As a re­sult, she im­ported the con­cept of drama in ed­u­ca­tion and founded Drama Rain­bow in 2009.

Find­ing each tal­ent

At stan­dard schools, chil­dren are rated ac­cord­ing to scores. Fail­ure to se­cure a sat­is­fac­tory rank­ing leaves them and their par­ents wor­ried.

The rules of the ed­u­ca­tional jun­gle do not ap­ply to Drama Rain­bow. The pur­pose of ed­u­ca­tion is not to judge whether stu­dents are good or bad, but to en­cour­age their growth, Wang said. “Ev­ery child is tal­ented in some ways. The key is to lo­cate where their ad­van­tages are and find the ap­pro­pri­ate learn­ing chan­nels.”

She cited one stu­dent, aged 3, who has a strong sense of di­rec­tion and can lead his grandpa to the sub­way and know where to go.

An­other ex­am­ple is an 8-yearold boy who has al­ready pub­lished a hand­book of pen­cil draw­ings.

“He starts draw­ing from de­tails, rather than from a frame­work at first,” Wang said. “Ap­par­ently he has al­ready pic­tured in his mind what he plans to draw be­fore touch­ing a pen­cil.”

But such a quiet tal­ent may get frus­trated if he signs up for a speech pro­gram. The wrong de­ci­sion could dam­age his de­vel­op­ment, she said.

Wang be­lieves that ev­ery stu­dent is unique and has huge po­ten­tial. As the school name in­di­cates, what Drama school is work­ing on is us­ing an artis­tic way to help chil­dren and their par­ents find the best way from var­i­ous col­or­ful op­tions.

“The first step is ob­ser­va­tion,” she said. At Drama Rain­bow, teach­ers try to make a judg­ment on the di­rec­tion of a stu­dent’s growth af­ter re­view­ing class records and fre­quent talks with their par­ents.

Likened to jade carv­ing, which re­quires sculp­tor to take time to de­cide what the stone at hand can be shaped into, a full-fledged ed­u­ca­tor also needs ob­ser­va­tion to weigh the most suit­able “learn­ing chan­nel” for chil­dren.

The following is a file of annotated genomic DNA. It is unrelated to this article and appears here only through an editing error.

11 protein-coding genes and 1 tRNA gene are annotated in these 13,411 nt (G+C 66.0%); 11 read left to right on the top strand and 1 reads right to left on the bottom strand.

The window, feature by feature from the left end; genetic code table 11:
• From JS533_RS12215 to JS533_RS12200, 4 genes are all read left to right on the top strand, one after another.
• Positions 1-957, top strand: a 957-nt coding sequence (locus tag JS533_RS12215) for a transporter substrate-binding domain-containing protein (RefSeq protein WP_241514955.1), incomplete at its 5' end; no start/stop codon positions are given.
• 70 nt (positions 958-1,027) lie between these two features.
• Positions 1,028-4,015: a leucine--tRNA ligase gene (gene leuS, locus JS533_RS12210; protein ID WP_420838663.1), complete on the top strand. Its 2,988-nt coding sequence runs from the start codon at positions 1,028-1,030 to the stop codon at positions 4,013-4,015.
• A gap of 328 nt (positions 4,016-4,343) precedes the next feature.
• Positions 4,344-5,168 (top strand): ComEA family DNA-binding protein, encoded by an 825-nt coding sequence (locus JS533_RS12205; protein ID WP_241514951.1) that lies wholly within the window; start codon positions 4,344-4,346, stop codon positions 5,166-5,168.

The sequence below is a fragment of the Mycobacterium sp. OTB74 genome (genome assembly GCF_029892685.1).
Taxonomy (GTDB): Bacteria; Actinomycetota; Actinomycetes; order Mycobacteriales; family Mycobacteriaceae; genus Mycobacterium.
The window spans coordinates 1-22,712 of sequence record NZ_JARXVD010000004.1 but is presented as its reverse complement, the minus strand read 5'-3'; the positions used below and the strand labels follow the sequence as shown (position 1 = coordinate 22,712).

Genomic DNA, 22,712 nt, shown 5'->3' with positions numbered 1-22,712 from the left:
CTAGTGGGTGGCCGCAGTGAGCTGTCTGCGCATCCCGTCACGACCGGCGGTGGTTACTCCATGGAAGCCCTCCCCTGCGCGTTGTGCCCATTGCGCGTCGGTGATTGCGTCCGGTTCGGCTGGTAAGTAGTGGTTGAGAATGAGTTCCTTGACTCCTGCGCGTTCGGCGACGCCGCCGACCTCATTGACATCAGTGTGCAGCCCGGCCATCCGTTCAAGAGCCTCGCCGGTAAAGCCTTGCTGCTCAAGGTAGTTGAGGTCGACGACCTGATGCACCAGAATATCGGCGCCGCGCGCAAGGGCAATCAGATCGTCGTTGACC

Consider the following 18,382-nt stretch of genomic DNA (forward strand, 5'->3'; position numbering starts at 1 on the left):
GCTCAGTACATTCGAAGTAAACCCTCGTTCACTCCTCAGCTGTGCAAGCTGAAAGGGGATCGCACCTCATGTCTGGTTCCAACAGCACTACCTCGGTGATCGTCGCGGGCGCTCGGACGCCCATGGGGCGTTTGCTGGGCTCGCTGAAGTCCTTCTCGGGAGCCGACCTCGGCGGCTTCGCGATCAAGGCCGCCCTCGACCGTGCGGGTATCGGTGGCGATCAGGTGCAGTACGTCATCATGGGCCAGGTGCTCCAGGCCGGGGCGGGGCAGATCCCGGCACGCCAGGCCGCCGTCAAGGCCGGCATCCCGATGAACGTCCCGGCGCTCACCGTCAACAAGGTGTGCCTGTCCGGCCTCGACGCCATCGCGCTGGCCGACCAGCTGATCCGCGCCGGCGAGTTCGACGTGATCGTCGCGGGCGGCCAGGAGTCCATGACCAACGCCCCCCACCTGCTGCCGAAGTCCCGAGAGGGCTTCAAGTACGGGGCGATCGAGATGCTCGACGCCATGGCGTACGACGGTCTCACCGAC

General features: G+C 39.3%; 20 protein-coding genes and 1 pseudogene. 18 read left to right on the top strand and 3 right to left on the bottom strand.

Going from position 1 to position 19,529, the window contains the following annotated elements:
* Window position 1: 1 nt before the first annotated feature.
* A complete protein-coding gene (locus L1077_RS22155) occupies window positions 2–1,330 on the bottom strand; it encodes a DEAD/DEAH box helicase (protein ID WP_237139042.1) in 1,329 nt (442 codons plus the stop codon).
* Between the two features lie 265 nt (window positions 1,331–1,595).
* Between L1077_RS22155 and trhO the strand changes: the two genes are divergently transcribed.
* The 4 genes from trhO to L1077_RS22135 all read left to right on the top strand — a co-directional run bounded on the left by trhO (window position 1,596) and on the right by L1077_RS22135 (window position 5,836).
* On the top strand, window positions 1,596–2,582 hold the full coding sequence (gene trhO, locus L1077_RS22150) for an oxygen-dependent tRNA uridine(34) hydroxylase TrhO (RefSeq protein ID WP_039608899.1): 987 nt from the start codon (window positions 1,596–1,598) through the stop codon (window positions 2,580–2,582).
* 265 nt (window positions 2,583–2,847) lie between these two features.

The spe­cially de­signed dra­mas pro­vide the stu­dents op­por­tu­ni­ties for self-dis­cov­ery and de­vel­op­ment, she said.

“When chil­dren have come to know what their edge is, it helps to build con­fi­dence,” she said. “This, in turn, will bring about in­ter­est in other sub­jects in­clud­ing those they are not that ex­pert at — they need a ful­crum.”

Life­long ex­pe­ri­ence

While the pi­o­neer model is still gear­ing up, more than 300 stu­dents have ben­e­fited from it to date.

To pop­u­lar­ize ideas on drama in ed­u­ca­tion, the school also or­ga­nized a com­mer­cial per­for­mance of chil­dren’s plays by an adult cast.

The Box Room was staged 16 times at the National The­ater of China in Bei­jing in June, of­fer­ing the au­di­ence a new per­spec­tive on self-dis­cov­ery and re-ex­am­in­ing fam­ily re­la­tions. Next year, a new “the­ater in ed­u­ca­tion” will con­tinue the ef­fort.

Wang said her school is at the fore­front in the world in the ap­proach, with for­eign ex­perts join­ing the pro­gram.

Brand­ing Di­rec­tor Kang Shaoyang wrote on its of­fi­cial web­site that “as par­ents we only get one chance to raise our chil­dren”.

“The best gift we can ever give our child is con­fi­dence.”

Teacher Su­per­vi­sor Chris Cooper said that “drama is the mir­ror of our so­ci­ety — let ‘s make this mir­ror as clean as pos­si­ble, en­abling the fu­ture gen­er­a­tion to see them­selves much clearer and help them make a bet­ter choice for a bet­ter fu­ture.”

“Learn­ing is not a sub­ject spe­cially for 3 years old or 6 years old. It lasts through the en­tire life,” Wang said. Too much frus­tra­tion in child­hood will stymie their in­ter­est in learn­ing, and main­tain­ing cu­rios­ity is the best teacher to mo­ti­vate their sus­tained ex­plo­ration of the world around them, Wang noted

“Some learn­ing is needed, some is van­ity and some is waste of time,” she said. “Our chil­dren grow so fast. We don’t want to waste

their time.”